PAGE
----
Is there any more damning legacy for your ideas than having to come back and repeat them over and over?by / March 15, 2018 / Leave a comment
This is an age of reboots, remakes and sequels—to the point that even saying this sentence is practically a remake of other statements of our current crisis of creativity. It should come as no surprise that this trend has finally reached politics, that place where fresh ideas supposedly matter a lot more than everything else.
Together again for one last more mission, former politicians rise from retirement to solve what they see as a world gone askew, begging them for intervention. This is exemplified by Tony Blair and John Major’s recent interventions on Brexit, but as the swirling rumours about Obama involved in a possible Netflix series show, it is not contained to Britain; the idea of leaving the spotlight has become less appealing across the world.
The problem with sequels, of course, is that a lot of the time nobody really wants them. Beyond a few who might see in these actions the glimmer of nostalgia politics—a return to a simpler and admittedly less fragmented times—there is something unhealthy about seeing old faces back. Politicians are defined by their legacies; they should not get to have post-scripts.
It’s easy to criticize yesterday’s men for being so; it’s harder to explain why they shouldn’t interfere.
There is no rule defining what a world leader can or cannot do after they leave power. The line is remarkably muddled. Bill Clinton became something of an international entrepreneur with the Clinton Foundation, a fact that would later haunt Hillary Clinton when she tried her own chances at the presidency. George W. Bush famously took up painting. Across the Atlantic, Gordon Brown does a mix of charity and emergency speeches; David Cameron bought a shed, but is occasionally rolled out to reassure us that the sky isn’t falling.
Partially, this is a consequence of a trend of having fairly young politicians in power during the 1990s and 2000s. Twenty-one years after Blair defeated Major, both men are still healthy enough to participate in the grueling process of public life.
It’s understandable that in times of great change people with the right connections might feel compelled to put their oar in and help steer the course.
In the case of Obama, specifically, any possible intervention is also filled with additional meaning. The country elected him as the first black president and then proceeded to choose a man whose political career was built off defying Obama’s legitimacy.
A return to the scene, then, implies an encouragement to those who felt abandoned and crushed by Trump’s rise. It is not always cynicism at the heart of politician’s actions.
Sympathetic as the impulse might be, though, it would be advised to hold on our welcomes. While politicians might become symbols of their time and of a certain type of politics, that same image acts against them once they come back to the stage.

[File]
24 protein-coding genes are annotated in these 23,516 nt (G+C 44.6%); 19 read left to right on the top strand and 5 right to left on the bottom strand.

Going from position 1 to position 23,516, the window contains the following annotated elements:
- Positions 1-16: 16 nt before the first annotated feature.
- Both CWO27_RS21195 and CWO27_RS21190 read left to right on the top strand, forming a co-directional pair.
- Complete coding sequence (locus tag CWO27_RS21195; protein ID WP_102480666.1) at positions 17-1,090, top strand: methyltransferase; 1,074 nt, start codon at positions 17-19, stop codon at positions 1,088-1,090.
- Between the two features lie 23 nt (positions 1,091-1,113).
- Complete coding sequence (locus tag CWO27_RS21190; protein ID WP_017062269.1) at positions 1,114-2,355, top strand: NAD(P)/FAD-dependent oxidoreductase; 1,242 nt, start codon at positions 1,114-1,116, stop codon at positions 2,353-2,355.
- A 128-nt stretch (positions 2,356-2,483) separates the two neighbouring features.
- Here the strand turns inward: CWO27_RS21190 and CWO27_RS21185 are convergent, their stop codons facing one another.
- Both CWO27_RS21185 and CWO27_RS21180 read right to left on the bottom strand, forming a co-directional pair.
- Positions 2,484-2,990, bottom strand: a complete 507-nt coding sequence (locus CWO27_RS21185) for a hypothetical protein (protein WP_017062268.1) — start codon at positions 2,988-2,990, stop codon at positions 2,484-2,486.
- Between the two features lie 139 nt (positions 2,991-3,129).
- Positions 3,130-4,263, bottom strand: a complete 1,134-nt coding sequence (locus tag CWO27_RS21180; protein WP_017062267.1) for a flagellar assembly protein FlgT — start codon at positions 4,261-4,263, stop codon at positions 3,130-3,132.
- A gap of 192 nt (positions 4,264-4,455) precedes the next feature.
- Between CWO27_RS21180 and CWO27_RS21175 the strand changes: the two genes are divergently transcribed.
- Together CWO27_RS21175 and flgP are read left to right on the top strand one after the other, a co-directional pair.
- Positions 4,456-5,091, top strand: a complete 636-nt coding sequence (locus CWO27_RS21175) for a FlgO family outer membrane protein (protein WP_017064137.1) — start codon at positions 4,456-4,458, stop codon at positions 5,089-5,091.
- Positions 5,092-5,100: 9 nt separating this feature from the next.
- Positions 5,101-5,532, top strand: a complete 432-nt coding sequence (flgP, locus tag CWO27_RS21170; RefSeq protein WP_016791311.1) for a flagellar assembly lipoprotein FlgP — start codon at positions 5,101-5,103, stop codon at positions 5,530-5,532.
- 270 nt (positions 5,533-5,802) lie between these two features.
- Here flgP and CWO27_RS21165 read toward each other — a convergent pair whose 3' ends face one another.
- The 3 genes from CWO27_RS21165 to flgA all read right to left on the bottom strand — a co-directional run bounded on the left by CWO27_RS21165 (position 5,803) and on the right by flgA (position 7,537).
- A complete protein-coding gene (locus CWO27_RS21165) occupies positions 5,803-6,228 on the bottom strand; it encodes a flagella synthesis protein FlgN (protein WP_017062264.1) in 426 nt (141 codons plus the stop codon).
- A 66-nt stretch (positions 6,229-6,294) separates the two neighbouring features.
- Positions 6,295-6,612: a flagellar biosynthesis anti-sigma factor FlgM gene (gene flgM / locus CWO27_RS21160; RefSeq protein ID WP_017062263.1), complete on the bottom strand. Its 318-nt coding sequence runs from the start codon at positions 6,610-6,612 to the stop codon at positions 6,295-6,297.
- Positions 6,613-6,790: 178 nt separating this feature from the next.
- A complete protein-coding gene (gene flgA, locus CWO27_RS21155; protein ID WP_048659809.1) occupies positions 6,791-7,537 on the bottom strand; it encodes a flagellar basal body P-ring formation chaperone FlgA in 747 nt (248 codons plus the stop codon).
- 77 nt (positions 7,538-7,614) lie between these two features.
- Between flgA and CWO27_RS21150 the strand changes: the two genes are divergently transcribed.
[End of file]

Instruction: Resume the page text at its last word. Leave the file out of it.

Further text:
A former politician playing opposition to current ones is usually outplayed by their inability to understand the new circumstances that evolve in usual times, let alone the sudden shifts in these volatile ones. Major mentioned he understood what was like to be in Theresa May’s shoes—referencing Thatcher’s intervention during his own premiership. But Major never had to deal with anything as strenuous as Brexit during his time.
The attempts at a 90s political reboot is always short-lived because it does not say much about the current world, but most of all, because it doesn’t quite offer a reflection on the 90s.
When we think of political figures as successes or failures, we take in consideration the ability of their ideas to carry on after they are gone. What we remember of Thatcher is how she forced her ideas into the mainstream, not her strange interventions against John Major.
The same is true for other politicians who utilized their time in office to make their ideas consensus long after they left power. If Obama’s ideas cannot be maintained in the political mainstream after he leaves office, can we see him as successful, despite all he has done?
That is the problem with political figures not being able to simply retire and disappear from the public eye. It speaks to the fact that there aren’t new politicians willing to step in and make the argument for them, having learned the lessons from previous failures. The current times are eager to throw out all that they find superfluous.
If the whole of a political strand can be reduced to one personality, no matter how charismatic or likeable they might be, that strand is barren, kept alive by artificial means. Long-running franchises can only continue to be long running if new people can find in them something relevant to the way human beings interact with the world.
The same is true for political legacies; at some point they must stand on their own. The ideas, not their figureheads, must reintroduce themselves to the public—or perish.